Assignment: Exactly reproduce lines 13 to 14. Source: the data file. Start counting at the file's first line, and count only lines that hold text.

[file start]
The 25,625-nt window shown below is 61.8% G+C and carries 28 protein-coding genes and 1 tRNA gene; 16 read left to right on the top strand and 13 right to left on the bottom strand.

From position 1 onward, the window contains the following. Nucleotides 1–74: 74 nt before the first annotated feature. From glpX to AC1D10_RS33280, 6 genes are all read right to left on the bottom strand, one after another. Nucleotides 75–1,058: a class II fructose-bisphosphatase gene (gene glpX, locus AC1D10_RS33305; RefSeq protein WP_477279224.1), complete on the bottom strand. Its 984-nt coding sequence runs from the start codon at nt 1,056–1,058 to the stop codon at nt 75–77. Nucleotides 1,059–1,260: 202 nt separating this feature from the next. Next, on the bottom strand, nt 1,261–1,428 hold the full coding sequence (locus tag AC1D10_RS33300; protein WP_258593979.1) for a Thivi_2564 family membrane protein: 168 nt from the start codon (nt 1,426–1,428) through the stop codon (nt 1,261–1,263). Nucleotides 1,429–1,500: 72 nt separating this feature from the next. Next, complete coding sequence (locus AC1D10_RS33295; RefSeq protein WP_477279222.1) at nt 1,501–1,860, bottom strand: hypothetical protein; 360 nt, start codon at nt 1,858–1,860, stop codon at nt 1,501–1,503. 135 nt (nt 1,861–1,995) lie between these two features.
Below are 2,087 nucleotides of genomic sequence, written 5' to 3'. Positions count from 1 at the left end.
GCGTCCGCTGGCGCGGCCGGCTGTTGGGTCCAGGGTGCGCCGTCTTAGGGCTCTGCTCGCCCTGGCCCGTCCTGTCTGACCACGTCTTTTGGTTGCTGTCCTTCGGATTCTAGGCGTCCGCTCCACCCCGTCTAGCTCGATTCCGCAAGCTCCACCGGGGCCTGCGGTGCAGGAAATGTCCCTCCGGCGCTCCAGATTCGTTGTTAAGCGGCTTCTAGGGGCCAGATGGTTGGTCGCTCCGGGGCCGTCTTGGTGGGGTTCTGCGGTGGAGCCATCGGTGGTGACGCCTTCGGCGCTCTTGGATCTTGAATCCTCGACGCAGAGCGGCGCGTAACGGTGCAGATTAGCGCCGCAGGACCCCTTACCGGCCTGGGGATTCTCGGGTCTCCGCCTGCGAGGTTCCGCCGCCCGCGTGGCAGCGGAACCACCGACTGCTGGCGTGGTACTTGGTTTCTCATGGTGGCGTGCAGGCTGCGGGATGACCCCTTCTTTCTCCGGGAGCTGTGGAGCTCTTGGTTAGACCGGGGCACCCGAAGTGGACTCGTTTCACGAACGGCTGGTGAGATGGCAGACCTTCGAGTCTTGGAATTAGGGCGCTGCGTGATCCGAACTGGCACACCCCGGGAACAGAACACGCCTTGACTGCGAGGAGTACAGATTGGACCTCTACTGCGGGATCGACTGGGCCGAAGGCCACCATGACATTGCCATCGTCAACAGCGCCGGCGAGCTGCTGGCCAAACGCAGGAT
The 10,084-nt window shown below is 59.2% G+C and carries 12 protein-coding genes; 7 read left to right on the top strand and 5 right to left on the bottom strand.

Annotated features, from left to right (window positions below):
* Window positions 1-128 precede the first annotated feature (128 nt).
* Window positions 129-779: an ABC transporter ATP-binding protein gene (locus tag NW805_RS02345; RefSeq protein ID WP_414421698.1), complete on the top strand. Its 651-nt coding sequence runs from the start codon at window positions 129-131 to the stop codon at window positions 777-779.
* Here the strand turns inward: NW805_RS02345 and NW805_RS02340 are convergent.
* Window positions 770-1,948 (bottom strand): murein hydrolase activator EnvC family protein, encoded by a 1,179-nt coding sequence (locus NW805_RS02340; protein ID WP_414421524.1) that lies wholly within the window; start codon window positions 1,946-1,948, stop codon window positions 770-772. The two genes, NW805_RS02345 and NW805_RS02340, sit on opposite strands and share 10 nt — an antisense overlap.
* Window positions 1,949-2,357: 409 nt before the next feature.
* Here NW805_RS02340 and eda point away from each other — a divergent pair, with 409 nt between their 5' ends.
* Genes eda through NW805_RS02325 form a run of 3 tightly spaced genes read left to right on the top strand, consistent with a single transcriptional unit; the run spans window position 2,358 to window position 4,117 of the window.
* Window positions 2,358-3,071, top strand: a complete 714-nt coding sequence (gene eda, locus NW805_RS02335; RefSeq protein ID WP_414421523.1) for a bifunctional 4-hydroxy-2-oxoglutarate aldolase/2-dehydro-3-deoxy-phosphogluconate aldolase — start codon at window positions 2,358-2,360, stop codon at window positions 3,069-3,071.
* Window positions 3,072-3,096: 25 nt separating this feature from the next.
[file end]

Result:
* Genes eda through NW805_RS02325 form a run of 3 tightly spaced genes read left to right on the top strand, consistent with a single transcriptional unit; the run spans window position 2,358 to window position 4,117 of the window.
* Window positions 2,358-3,071, top strand: a complete 714-nt coding sequence (gene eda, locus NW805_RS02335; RefSeq protein ID WP_414421523.1) for a bifunctional 4-hydroxy-2-oxoglutarate aldolase/2-dehydro-3-deoxy-phosphogluconate aldolase — start codon at window positions 2,358-2,360, stop codon at window positions 3,069-3,071.